3. "Tried at the Quilting Bees": Con'icts between "Old Ladies" and Aspiring Professionals

Part Two: 1890-1940
4. A "Terrible and Exhausting" Struggle: Martha Shaw Farnsworth, 1890-1924
5. "Just as You Direct": Caregiver Translations of Medical Authority
6. Negotiating Public Health Directives: Poor New Yorkers at the Turn of the Century



Reviews of this book:
This excellent historical review of female caregiving within families as a transformative experience identifies conditions that make this form of human connectedness rewarding and meaningful.
--J.E. Thompson, Choice

This is a breathtaking work in terms of its depth and its breadth. Emily Abel's research is impressive in its time frame, wide range of topics, and wonderful source material. What she has given us, for the first time, is a full-length study of the female support network, not only for childbirth but for a whole range of health issues. With her pleasing writing style and clear, readable prose, she gives us much more than mere glimpses of anonymous people--she provides the reader with a sense of the texture of human lives.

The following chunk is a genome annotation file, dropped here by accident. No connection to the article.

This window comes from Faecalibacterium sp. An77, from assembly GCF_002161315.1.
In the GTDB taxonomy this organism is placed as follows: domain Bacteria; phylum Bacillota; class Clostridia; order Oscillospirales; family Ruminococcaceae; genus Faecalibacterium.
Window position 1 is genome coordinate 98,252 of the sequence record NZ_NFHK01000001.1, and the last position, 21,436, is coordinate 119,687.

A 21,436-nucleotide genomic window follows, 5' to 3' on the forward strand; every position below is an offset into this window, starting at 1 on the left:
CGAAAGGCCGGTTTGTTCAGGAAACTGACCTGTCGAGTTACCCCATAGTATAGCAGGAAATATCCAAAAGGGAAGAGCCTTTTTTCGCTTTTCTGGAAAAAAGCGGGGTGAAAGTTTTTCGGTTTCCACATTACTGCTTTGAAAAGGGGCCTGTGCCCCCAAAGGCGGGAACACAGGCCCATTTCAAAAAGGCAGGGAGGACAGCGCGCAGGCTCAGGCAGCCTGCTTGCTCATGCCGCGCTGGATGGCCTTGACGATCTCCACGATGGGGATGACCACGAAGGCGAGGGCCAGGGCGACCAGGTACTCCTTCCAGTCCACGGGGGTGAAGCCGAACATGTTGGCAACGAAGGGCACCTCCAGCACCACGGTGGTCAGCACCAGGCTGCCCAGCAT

--Susan L. Smith, University of Alberta

The reader of Hearts of Wisdom is surprised by the topic and content, but is left with the sense that the most central story of human possibility has been left out of all other history books. The work offers a substantive contribution to history, feminist scholarship, caregiving professions, and informal caregivers.
--Patricia Benner, R.N., Ph.D, University of California, San Francisco